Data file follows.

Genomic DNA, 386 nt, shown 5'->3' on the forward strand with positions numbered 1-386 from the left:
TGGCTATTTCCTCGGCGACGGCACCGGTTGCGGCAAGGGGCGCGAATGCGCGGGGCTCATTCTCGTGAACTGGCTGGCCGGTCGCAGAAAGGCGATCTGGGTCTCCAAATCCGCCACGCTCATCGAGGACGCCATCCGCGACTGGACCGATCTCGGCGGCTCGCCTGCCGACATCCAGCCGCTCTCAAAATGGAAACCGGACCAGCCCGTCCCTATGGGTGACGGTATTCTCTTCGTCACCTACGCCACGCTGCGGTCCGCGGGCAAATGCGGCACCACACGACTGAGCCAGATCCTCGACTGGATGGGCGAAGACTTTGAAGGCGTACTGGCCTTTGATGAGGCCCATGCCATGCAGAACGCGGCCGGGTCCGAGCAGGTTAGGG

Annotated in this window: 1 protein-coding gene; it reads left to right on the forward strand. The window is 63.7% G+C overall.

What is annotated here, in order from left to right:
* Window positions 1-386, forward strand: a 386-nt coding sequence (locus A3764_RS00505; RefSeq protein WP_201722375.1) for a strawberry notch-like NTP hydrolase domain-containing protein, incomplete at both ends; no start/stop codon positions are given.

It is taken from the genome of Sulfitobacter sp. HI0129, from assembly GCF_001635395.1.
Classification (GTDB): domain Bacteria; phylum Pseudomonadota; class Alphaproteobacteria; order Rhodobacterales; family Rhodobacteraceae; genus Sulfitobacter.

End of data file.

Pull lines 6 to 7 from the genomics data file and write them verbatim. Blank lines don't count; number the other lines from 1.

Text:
It is taken from the genome of Sulfitobacter sp. HI0129, from assembly GCF_001635395.1.
Classification (GTDB): domain Bacteria; phylum Pseudomonadota; class Alphaproteobacteria; order Rhodobacterales; family Rhodobacteraceae; genus Sulfitobacter.